So how did they overcome this challenge?
Stephen sourced funds by pitching small local businesses face-to-face in Ireland—what are commonly referred to as ‘mom and pop’ businesses like coffee shops, small traders and newsagents.
Each would have to contribute only a few hundred dollars to participate, but that goes a long way in rural Ghana. Reception to the idea was positive.
Targeting the right audience was key. 🎯
“There was this small business network I presented to [in Ireland].
They were all super willing to help each other out because they [attended] with the purpose of getting each other work.
And there was about 40 to 50 of them in the room. That was a huge return.”
This was a great start for Neem Fund, but, by 2020, the initiative went on hold. Covid made it difficult to administer the fund’s operations on the ground. Now, it’s in limbo, but Stephen is optimistic for the future.
In the longer term, he envisages unlocking asymetric returns by empowering rural Ghanians to produce high-quality environmentally friendly palm oil and forming co-operatives to cut out middle-men in the supply chain.
He says right now farmers sell a barrel of unrefined palm oil for around $2, but with the right infrastructure it could be closer to hundreds of dollars.
This would be a game changer for otherwise disenfranchised communities. 💥
For now, this vision is on hold until global travel restrictions are relaxed.
This leads on to Stephen’s latest startup, Filter.
Their product (a combination of hardware and software, like FitBit) help patients who suffer from Asthma, COPD and Cystic Fibrosis manage and predict when their condition is becoming, to use a medical term, 'uncontrolled'.
In a nutshell, they’re exploring a ‘gap in wellness monitoring’.
Right now, patients of these illnesses receive intensive care during hospital visits, but when they go home monitoring rapidly drops off a cliff to virtually zero.
In a pretty ordinary scenario, sufferers who present themselves to hospital with an exacerbation in their illness might be in hospital for a week, followed by a few weeks of remote monitoring at home. Then, the remote monitoring gear is taken away.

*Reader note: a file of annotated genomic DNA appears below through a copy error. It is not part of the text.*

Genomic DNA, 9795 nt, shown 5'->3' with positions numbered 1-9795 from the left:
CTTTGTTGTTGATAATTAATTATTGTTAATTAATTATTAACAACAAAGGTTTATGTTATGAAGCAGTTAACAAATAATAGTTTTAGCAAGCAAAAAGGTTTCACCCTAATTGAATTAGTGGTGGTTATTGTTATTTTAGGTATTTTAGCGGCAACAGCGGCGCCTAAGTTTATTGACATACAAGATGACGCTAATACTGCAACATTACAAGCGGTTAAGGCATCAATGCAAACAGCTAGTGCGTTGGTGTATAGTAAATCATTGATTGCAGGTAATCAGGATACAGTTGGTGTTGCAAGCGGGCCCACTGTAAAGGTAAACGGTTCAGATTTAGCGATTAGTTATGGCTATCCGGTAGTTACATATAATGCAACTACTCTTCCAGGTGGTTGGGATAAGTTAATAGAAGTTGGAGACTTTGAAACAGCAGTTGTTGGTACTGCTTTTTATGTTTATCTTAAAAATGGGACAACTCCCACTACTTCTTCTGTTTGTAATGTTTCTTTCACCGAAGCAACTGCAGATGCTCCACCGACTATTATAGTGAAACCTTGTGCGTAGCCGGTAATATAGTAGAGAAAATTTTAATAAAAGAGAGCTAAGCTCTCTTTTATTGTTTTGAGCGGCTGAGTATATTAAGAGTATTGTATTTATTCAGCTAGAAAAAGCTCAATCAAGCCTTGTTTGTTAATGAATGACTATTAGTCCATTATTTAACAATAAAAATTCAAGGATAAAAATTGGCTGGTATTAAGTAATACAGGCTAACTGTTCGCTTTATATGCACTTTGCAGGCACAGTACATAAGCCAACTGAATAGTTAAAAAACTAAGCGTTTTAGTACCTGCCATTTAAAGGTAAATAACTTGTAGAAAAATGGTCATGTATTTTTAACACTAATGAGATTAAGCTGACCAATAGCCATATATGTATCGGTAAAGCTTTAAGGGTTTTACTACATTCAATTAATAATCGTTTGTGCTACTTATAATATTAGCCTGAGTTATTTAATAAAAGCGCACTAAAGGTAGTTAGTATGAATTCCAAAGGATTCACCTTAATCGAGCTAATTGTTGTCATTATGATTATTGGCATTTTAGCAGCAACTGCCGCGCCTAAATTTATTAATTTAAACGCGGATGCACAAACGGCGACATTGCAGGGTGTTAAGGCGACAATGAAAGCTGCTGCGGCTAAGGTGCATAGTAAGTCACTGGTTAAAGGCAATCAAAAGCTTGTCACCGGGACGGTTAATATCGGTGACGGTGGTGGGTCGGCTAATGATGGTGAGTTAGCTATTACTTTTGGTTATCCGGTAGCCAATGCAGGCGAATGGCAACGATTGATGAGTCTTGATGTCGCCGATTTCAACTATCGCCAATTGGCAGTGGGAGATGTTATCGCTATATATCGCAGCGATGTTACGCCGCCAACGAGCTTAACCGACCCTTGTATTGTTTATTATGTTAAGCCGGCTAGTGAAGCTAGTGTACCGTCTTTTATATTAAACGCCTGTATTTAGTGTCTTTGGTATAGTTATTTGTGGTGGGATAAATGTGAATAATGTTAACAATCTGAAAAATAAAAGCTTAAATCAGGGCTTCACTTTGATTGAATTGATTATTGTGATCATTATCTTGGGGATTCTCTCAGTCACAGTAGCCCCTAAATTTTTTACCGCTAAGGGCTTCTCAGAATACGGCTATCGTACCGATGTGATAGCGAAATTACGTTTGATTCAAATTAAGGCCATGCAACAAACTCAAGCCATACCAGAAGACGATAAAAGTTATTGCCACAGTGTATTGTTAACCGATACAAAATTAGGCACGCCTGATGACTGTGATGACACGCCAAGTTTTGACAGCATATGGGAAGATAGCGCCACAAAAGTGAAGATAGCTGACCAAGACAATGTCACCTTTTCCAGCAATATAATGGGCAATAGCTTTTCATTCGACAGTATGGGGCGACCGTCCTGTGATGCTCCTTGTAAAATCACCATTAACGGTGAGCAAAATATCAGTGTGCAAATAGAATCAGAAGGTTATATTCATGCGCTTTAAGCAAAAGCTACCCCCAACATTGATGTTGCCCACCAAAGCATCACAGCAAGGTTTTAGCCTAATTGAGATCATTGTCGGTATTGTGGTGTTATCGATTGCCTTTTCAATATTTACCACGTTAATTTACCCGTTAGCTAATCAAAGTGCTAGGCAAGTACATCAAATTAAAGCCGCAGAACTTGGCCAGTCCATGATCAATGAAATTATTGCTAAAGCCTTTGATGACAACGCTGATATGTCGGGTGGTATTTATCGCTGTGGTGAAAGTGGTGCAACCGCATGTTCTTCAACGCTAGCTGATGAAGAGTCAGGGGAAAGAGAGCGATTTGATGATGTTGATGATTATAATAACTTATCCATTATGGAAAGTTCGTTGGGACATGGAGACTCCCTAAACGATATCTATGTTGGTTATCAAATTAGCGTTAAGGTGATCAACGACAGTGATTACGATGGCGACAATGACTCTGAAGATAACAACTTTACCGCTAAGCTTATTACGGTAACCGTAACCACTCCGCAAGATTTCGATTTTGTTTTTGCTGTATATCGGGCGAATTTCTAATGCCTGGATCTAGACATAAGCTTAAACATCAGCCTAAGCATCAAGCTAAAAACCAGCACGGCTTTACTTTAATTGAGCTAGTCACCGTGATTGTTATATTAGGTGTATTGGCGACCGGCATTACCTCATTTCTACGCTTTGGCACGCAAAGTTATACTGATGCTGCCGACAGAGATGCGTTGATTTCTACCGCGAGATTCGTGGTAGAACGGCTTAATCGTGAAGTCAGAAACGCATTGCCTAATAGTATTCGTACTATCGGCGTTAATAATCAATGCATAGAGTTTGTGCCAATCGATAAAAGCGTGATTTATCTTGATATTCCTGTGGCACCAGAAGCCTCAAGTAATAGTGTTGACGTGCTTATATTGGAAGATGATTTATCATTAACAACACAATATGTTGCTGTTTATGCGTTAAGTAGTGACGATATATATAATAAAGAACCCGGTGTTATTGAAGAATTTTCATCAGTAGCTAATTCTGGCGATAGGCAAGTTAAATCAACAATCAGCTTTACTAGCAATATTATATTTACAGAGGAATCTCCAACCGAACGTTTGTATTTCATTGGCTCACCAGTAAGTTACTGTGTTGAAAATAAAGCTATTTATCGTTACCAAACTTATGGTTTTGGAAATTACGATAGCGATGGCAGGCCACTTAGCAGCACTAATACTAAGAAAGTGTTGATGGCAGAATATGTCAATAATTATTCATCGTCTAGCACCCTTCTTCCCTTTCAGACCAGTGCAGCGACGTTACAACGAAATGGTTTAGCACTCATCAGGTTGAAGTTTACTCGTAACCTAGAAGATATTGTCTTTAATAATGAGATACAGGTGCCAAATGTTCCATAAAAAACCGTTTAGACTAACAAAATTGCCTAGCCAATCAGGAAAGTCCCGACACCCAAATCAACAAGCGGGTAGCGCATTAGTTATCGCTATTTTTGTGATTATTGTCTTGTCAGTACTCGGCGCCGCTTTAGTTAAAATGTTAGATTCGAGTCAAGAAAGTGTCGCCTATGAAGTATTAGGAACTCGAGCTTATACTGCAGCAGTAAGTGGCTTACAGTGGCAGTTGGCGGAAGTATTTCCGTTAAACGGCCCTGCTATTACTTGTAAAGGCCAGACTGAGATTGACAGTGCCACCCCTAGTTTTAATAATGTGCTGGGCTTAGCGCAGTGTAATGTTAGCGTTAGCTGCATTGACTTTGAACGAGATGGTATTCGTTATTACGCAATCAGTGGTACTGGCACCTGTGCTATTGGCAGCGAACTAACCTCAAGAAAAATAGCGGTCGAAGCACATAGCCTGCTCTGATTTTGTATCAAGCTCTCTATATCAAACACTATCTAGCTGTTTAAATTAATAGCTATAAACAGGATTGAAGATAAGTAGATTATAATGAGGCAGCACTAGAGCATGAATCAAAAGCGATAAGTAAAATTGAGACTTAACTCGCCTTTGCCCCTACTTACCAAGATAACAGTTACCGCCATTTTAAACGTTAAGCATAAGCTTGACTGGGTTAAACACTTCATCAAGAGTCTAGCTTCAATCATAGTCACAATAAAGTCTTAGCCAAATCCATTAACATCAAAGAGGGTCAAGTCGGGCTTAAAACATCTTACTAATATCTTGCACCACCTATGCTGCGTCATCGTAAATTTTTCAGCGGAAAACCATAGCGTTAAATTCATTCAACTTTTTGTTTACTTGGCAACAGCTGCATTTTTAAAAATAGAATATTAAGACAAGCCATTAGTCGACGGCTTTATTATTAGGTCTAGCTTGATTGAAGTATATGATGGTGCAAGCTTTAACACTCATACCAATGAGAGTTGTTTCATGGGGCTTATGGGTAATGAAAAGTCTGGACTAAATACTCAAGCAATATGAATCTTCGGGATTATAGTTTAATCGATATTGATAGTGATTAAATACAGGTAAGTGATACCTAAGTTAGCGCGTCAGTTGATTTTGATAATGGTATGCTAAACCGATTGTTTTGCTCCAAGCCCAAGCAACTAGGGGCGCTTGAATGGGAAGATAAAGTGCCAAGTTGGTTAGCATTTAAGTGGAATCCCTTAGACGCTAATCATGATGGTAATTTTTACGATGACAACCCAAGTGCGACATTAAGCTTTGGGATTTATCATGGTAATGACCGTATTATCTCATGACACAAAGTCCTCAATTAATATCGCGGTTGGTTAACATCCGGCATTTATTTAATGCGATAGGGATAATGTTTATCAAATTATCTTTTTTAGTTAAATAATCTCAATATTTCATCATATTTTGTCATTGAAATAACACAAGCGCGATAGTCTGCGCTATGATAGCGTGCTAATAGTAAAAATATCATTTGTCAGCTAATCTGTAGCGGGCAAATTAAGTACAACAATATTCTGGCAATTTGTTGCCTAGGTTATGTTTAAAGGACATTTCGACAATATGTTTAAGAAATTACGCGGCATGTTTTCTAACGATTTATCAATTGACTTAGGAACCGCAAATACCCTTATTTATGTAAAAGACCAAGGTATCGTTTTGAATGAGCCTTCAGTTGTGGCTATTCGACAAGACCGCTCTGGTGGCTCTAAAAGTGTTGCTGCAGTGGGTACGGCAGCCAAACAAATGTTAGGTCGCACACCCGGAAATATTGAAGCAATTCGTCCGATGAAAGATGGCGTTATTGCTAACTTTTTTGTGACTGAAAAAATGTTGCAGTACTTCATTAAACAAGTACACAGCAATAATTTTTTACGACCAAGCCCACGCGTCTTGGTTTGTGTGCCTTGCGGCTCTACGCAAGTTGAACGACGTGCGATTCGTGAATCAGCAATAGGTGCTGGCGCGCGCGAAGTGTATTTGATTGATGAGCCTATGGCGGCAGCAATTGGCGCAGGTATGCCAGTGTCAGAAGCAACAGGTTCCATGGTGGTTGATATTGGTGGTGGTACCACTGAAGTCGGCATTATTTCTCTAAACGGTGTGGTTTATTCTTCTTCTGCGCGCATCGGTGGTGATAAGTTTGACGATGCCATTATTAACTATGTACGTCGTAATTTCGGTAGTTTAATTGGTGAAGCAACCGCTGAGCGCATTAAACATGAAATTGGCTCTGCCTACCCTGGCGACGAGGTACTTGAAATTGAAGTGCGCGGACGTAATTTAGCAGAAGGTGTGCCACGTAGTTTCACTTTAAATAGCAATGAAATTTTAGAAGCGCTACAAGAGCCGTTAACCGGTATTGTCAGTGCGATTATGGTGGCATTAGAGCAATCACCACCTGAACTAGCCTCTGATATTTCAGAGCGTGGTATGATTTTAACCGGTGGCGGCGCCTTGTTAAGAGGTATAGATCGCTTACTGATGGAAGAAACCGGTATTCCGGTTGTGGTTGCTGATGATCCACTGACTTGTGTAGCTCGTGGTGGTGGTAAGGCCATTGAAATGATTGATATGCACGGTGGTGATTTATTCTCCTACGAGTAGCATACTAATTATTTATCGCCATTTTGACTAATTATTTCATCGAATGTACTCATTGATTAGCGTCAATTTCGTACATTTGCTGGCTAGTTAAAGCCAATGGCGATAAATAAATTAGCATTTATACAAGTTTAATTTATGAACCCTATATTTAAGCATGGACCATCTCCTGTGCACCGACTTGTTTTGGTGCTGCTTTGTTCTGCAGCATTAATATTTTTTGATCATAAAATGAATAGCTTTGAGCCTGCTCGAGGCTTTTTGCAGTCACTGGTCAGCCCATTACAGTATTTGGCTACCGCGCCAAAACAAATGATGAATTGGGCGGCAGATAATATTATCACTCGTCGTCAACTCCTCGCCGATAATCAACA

In another words, data visibility goes dark suddenly. 🌘
The hospital gear is basically used as a mechanism to facilitate a faster transition back into the home. It’s not an ongoing aid.
Conversely, Filter empowers respirotiry condition sufferers with sustained data visibility outside of these short interactions with the hospital care system.
With the technology, sufferers can get ahead of uncontrolled events before they manifest problematically and better manage their condition through informed lifestyle adjustments 👇
Learning from a prior mistake with Delve, this time around Stephen’s startup has a much better suited team in place.
Stephen is the software founder, his business partner Andrew is the hardware founder, and another partner in the Phillipines is heading up the clinical and medical side of things. Much better. 👌
I asked how the idea for Filter came about and how he is developing industry expertise in tackling the mission.
“It's quite an interesting story.
My uncle was one of those guys that smoked about 60 to 80 cigarettes a day from the age of 16.
He also has asthma, so by the time he got to about 50 years old he ended up developing an illness called COPD (Chronic Obstructive Pulmonary Disease).
It’s a condition where your lungs basically can't function properly.
His situation deteriorated from frequent hospital visits to eventually being permanently hospitalized and on oxygen.